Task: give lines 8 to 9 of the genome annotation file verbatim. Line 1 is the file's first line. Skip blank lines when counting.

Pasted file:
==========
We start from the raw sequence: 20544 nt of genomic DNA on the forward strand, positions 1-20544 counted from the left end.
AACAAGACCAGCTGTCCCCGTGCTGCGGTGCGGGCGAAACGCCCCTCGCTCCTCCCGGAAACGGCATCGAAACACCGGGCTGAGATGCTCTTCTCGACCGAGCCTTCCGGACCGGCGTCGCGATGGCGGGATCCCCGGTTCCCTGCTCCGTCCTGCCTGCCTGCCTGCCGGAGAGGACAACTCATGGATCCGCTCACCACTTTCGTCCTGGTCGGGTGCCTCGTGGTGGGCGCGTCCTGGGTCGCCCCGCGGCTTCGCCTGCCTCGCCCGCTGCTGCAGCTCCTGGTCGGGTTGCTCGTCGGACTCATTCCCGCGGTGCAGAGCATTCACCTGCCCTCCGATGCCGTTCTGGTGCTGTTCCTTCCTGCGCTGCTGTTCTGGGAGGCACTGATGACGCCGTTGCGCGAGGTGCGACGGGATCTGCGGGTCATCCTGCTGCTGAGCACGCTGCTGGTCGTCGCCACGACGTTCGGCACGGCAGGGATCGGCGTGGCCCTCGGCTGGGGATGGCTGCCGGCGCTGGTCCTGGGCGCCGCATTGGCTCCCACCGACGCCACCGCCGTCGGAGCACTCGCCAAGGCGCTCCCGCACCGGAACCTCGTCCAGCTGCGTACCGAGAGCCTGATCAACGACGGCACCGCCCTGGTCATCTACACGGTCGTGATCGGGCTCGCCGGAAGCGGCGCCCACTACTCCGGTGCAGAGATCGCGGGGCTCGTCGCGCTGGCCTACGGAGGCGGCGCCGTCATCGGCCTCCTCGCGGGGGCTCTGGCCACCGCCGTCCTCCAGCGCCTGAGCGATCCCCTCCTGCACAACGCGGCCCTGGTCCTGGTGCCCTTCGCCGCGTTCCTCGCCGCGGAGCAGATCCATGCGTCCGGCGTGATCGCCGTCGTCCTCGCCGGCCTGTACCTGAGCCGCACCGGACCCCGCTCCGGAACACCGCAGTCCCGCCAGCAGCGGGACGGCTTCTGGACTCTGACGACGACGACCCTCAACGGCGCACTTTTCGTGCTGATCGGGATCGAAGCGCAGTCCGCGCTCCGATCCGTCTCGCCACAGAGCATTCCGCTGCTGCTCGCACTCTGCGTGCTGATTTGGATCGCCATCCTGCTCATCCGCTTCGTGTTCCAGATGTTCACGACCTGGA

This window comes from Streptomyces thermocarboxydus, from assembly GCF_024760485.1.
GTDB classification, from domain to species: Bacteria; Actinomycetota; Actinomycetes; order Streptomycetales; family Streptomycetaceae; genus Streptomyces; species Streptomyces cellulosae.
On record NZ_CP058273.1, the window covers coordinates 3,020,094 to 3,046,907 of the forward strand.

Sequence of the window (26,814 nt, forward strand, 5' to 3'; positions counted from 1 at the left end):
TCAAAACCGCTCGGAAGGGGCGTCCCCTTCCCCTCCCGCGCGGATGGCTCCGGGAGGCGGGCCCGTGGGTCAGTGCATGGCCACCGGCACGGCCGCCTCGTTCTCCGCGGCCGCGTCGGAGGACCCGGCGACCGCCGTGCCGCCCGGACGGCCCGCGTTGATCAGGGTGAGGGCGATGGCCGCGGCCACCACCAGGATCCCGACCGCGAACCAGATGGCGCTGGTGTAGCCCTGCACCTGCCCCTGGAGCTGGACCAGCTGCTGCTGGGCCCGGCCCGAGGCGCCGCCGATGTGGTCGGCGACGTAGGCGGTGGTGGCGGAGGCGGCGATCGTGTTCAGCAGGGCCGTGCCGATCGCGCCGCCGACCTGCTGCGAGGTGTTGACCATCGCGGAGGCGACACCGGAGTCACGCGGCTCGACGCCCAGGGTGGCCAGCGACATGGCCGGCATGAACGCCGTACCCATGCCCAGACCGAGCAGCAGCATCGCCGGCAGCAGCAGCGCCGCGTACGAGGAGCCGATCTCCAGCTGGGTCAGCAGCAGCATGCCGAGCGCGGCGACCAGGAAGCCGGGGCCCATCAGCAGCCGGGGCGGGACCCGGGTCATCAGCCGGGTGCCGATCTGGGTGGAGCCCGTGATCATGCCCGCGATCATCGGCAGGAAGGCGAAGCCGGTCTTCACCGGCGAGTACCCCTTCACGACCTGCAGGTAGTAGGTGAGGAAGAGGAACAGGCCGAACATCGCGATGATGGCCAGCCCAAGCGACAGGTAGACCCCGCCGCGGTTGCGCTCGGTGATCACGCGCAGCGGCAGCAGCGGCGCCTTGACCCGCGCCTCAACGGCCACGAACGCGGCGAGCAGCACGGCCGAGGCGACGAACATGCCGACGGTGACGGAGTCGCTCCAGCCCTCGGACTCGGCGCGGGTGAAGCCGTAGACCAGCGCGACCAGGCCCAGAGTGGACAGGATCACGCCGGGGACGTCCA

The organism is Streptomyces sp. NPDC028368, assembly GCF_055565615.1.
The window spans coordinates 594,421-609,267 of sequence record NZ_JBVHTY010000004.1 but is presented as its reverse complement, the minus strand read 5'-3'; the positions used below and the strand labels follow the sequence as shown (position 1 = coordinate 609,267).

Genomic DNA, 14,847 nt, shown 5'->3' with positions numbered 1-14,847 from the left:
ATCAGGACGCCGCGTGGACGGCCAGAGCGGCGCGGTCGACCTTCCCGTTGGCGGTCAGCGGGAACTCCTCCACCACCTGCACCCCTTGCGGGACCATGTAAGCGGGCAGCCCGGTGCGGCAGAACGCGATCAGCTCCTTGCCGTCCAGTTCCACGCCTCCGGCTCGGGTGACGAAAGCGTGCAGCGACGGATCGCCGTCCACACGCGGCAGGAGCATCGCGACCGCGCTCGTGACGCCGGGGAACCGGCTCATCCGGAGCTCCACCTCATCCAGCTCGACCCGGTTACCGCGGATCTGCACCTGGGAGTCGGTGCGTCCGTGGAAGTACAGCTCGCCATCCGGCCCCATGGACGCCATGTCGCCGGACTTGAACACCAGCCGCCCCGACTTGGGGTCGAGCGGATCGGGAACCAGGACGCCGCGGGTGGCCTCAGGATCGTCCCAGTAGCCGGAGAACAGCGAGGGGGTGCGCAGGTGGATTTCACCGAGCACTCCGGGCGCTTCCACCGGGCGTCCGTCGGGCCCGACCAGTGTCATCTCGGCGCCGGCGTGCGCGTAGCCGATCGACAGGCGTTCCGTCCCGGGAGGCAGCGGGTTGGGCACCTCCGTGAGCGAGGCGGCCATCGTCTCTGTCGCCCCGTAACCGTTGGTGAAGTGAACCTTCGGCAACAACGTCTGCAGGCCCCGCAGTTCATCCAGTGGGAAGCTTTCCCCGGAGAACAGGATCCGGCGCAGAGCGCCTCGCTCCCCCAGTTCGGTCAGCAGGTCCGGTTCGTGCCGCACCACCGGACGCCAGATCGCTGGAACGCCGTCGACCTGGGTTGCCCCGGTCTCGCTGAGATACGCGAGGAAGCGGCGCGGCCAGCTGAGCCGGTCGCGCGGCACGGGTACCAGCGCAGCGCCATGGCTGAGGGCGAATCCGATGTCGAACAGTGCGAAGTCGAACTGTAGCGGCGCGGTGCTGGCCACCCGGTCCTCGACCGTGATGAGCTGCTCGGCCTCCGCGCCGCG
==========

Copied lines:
The organism is Streptomyces sp. NPDC028368, assembly GCF_055565615.1.
The window spans coordinates 594,421-609,267 of sequence record NZ_JBVHTY010000004.1 but is presented as its reverse complement, the minus strand read 5'-3'; the positions used below and the strand labels follow the sequence as shown (position 1 = coordinate 609,267).